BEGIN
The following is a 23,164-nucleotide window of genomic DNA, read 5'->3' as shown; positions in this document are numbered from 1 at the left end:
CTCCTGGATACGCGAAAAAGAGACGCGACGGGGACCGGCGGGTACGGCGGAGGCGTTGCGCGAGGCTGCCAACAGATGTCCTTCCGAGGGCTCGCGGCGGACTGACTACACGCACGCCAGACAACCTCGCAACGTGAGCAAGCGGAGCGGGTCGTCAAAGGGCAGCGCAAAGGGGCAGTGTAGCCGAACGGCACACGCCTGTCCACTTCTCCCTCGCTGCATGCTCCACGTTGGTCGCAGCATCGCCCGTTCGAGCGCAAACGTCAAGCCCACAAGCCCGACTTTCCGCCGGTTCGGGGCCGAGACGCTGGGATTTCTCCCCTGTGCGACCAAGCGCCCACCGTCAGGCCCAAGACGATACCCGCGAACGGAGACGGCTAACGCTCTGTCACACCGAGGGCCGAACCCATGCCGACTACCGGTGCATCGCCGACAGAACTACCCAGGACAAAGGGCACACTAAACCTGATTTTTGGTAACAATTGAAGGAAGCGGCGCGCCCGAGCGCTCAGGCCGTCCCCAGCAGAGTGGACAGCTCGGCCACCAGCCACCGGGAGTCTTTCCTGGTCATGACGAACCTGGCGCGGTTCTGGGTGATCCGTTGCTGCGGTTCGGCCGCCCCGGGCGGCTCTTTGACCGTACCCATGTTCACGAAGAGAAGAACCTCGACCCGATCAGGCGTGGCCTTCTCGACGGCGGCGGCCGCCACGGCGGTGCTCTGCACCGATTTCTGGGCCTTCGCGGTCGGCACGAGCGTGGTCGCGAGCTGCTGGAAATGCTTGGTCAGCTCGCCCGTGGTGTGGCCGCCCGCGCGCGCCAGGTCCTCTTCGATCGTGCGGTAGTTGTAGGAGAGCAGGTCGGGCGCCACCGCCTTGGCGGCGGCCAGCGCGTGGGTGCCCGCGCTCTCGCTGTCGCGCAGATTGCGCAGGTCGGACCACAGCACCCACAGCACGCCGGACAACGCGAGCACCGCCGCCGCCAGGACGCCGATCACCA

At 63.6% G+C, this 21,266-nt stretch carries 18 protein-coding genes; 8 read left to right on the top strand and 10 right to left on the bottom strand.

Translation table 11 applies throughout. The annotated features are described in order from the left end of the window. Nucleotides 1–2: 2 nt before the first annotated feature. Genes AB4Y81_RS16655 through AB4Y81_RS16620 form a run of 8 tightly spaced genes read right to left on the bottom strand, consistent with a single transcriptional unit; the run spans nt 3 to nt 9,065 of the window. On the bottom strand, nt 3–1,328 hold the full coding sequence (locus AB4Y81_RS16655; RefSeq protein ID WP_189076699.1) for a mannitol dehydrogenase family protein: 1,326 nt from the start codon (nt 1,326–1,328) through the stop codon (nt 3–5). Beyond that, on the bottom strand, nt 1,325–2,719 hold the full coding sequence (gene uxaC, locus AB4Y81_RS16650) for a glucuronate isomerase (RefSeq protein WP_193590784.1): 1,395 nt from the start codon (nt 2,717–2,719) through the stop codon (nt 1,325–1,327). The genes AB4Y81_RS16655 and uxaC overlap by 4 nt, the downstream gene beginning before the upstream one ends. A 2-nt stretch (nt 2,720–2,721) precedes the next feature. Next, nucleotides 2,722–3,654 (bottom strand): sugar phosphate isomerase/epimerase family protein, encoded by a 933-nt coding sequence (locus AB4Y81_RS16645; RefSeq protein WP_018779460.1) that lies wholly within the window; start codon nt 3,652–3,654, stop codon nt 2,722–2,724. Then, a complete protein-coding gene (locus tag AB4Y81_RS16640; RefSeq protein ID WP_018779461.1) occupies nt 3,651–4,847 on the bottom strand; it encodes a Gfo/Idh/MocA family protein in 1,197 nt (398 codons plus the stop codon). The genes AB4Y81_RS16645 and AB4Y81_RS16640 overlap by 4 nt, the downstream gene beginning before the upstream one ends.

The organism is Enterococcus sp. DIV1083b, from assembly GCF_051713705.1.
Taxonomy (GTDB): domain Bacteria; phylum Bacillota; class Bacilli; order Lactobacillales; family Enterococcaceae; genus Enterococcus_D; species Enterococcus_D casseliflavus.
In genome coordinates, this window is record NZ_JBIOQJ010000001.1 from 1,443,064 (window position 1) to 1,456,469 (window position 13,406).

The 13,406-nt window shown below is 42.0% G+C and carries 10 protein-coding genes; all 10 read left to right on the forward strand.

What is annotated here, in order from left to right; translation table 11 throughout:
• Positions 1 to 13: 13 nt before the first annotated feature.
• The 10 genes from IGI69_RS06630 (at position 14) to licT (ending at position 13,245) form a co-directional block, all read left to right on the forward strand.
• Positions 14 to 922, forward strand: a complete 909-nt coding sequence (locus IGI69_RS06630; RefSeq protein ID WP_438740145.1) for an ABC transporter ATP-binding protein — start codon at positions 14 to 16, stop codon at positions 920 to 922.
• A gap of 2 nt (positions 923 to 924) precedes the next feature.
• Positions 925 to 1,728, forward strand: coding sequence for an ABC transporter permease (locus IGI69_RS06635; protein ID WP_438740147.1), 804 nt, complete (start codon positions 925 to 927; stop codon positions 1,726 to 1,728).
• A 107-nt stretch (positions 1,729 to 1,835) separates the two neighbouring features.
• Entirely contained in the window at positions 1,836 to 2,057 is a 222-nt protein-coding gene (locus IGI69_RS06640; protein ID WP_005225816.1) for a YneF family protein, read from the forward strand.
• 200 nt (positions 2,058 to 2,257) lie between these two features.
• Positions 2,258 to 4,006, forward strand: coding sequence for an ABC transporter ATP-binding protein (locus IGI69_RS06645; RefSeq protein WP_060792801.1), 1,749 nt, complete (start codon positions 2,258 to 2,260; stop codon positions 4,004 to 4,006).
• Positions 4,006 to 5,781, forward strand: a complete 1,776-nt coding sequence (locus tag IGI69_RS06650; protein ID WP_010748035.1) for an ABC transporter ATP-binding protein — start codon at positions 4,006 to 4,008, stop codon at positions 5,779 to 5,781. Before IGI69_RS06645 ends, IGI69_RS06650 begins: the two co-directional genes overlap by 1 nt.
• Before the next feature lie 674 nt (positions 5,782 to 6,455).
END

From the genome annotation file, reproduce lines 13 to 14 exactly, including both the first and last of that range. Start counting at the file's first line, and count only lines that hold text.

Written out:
• A gap of 2 nt (positions 923 to 924) precedes the next feature.
• Positions 925 to 1,728, forward strand: coding sequence for an ABC transporter permease (locus IGI69_RS06635; protein ID WP_438740147.1), 804 nt, complete (start codon positions 925 to 927; stop codon positions 1,726 to 1,728).